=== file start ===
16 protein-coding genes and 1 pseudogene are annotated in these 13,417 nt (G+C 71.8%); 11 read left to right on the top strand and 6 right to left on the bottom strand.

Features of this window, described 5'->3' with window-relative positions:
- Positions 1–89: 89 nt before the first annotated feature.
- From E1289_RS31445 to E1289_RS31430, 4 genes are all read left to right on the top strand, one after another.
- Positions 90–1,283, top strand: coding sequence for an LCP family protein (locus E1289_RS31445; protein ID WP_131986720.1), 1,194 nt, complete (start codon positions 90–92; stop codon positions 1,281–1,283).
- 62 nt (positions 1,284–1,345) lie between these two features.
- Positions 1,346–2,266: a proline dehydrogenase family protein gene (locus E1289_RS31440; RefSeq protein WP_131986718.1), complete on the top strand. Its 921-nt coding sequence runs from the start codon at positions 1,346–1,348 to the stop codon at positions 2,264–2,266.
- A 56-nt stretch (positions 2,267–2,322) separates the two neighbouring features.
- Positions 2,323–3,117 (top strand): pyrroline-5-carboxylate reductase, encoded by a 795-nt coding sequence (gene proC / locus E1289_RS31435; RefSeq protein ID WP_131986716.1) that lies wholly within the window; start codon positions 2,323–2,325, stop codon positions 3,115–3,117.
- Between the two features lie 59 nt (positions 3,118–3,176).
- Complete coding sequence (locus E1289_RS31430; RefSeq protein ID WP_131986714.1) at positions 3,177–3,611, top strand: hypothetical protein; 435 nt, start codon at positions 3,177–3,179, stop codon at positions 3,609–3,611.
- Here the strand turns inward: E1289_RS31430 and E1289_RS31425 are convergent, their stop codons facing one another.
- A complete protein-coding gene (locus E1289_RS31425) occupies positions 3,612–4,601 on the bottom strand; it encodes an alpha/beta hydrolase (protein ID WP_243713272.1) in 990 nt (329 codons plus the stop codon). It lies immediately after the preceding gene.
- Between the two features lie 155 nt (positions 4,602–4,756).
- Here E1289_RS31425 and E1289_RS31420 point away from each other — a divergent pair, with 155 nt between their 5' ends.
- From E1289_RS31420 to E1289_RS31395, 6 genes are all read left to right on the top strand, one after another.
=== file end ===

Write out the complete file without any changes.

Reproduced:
16 protein-coding genes and 1 pseudogene are annotated in these 13,417 nt (G+C 71.8%); 11 read left to right on the top strand and 6 right to left on the bottom strand.

Features of this window, described 5'->3' with window-relative positions:
- Positions 1–89: 89 nt before the first annotated feature.
- From E1289_RS31445 to E1289_RS31430, 4 genes are all read left to right on the top strand, one after another.
- Positions 90–1,283, top strand: coding sequence for an LCP family protein (locus E1289_RS31445; protein ID WP_131986720.1), 1,194 nt, complete (start codon positions 90–92; stop codon positions 1,281–1,283).
- 62 nt (positions 1,284–1,345) lie between these two features.
- Positions 1,346–2,266: a proline dehydrogenase family protein gene (locus E1289_RS31440; RefSeq protein WP_131986718.1), complete on the top strand. Its 921-nt coding sequence runs from the start codon at positions 1,346–1,348 to the stop codon at positions 2,264–2,266.
- A 56-nt stretch (positions 2,267–2,322) separates the two neighbouring features.
- Positions 2,323–3,117 (top strand): pyrroline-5-carboxylate reductase, encoded by a 795-nt coding sequence (gene proC / locus E1289_RS31435; RefSeq protein ID WP_131986716.1) that lies wholly within the window; start codon positions 2,323–2,325, stop codon positions 3,115–3,117.
- Between the two features lie 59 nt (positions 3,118–3,176).
- Complete coding sequence (locus E1289_RS31430; RefSeq protein ID WP_131986714.1) at positions 3,177–3,611, top strand: hypothetical protein; 435 nt, start codon at positions 3,177–3,179, stop codon at positions 3,609–3,611.
- Here the strand turns inward: E1289_RS31430 and E1289_RS31425 are convergent, their stop codons facing one another.
- A complete protein-coding gene (locus E1289_RS31425) occupies positions 3,612–4,601 on the bottom strand; it encodes an alpha/beta hydrolase (protein ID WP_243713272.1) in 990 nt (329 codons plus the stop codon). It lies immediately after the preceding gene.
- Between the two features lie 155 nt (positions 4,602–4,756).
- Here E1289_RS31425 and E1289_RS31420 point away from each other — a divergent pair, with 155 nt between their 5' ends.
- From E1289_RS31420 to E1289_RS31395, 6 genes are all read left to right on the top strand, one after another.